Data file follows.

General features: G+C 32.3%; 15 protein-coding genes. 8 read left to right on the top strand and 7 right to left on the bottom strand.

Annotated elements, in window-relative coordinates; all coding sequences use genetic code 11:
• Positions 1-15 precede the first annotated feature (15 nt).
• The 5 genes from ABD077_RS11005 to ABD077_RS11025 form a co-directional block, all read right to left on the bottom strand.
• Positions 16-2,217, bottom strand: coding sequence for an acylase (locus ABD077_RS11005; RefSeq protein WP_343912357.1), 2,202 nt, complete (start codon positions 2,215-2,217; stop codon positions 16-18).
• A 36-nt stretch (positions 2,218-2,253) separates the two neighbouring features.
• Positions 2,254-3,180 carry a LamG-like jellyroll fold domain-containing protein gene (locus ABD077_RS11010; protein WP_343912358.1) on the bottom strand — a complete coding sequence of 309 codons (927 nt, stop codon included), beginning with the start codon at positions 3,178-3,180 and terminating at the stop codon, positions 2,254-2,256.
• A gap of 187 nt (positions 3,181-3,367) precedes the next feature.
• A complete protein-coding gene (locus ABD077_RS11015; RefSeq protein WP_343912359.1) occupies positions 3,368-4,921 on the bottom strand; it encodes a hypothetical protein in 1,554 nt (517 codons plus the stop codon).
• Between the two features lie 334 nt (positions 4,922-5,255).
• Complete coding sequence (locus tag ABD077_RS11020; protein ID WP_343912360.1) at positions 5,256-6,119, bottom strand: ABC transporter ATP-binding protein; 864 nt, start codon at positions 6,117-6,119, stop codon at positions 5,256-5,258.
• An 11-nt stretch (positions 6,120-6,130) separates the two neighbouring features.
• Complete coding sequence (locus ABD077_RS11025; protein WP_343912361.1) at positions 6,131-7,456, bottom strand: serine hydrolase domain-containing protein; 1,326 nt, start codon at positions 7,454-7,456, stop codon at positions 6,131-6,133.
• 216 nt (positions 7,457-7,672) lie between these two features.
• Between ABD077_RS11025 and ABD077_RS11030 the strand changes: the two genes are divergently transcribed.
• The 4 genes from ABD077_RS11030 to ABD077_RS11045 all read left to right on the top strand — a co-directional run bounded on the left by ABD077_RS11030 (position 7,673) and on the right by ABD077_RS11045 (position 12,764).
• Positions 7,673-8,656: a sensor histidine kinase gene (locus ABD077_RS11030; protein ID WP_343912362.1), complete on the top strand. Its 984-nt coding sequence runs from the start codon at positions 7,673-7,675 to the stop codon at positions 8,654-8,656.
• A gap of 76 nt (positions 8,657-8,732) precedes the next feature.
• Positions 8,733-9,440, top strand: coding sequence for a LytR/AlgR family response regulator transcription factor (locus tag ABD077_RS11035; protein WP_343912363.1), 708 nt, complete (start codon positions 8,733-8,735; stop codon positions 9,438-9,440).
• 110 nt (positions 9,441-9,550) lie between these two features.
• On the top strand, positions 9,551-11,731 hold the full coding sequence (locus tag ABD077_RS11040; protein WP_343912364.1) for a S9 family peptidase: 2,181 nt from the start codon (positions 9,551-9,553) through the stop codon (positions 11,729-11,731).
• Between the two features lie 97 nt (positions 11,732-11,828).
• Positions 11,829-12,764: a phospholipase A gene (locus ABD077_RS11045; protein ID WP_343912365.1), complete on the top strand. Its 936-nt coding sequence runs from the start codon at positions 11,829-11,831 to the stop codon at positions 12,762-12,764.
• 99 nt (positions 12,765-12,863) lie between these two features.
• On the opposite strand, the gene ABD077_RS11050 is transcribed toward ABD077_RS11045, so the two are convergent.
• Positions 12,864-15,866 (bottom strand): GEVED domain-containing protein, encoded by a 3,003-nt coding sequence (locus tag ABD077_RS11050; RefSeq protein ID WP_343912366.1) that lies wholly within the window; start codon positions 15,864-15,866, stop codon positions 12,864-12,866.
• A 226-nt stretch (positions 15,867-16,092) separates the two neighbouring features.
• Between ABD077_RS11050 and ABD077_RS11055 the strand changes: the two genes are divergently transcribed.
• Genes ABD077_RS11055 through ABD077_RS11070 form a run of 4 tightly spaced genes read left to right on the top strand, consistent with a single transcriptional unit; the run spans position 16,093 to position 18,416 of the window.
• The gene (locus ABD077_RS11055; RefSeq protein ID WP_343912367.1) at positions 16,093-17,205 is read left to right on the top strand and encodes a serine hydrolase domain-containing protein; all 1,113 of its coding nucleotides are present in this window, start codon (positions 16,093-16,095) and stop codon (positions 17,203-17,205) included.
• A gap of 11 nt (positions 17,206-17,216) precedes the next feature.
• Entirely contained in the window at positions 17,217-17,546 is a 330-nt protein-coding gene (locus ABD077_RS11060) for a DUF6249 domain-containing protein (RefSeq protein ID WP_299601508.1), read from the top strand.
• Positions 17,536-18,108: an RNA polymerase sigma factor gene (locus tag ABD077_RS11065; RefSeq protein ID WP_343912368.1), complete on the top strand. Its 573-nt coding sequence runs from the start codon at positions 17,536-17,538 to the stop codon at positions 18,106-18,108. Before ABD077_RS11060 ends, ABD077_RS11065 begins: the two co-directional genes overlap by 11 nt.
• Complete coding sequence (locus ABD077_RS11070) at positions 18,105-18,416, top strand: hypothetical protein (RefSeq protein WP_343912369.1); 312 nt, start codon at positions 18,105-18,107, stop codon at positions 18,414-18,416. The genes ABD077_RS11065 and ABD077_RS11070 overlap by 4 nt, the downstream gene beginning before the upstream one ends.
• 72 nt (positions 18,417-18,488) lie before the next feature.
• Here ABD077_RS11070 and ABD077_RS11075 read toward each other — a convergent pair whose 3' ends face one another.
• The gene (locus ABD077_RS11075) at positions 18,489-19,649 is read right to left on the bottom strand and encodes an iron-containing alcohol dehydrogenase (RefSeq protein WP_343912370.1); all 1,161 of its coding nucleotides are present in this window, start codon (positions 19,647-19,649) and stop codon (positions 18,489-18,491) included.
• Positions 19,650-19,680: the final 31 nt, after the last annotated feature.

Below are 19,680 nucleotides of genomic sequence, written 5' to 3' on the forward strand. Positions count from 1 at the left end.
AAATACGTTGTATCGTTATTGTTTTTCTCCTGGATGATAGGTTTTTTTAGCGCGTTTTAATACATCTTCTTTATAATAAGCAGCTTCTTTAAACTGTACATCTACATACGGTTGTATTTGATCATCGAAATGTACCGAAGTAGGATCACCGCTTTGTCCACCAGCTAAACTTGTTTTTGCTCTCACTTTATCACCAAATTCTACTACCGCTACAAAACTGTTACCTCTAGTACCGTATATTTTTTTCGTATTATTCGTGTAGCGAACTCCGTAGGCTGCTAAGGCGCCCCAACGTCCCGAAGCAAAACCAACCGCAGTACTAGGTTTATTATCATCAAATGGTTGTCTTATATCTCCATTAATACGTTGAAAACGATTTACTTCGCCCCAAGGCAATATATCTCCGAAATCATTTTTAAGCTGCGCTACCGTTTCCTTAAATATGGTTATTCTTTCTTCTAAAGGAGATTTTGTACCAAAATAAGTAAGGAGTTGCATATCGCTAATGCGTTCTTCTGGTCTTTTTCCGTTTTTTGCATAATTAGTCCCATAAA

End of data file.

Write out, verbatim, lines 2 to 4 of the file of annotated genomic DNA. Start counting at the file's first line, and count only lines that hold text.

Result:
Annotated elements, in window-relative coordinates; all coding sequences use genetic code 11:
• Positions 1-15 precede the first annotated feature (15 nt).
• The 5 genes from ABD077_RS11005 to ABD077_RS11025 form a co-directional block, all read right to left on the bottom strand.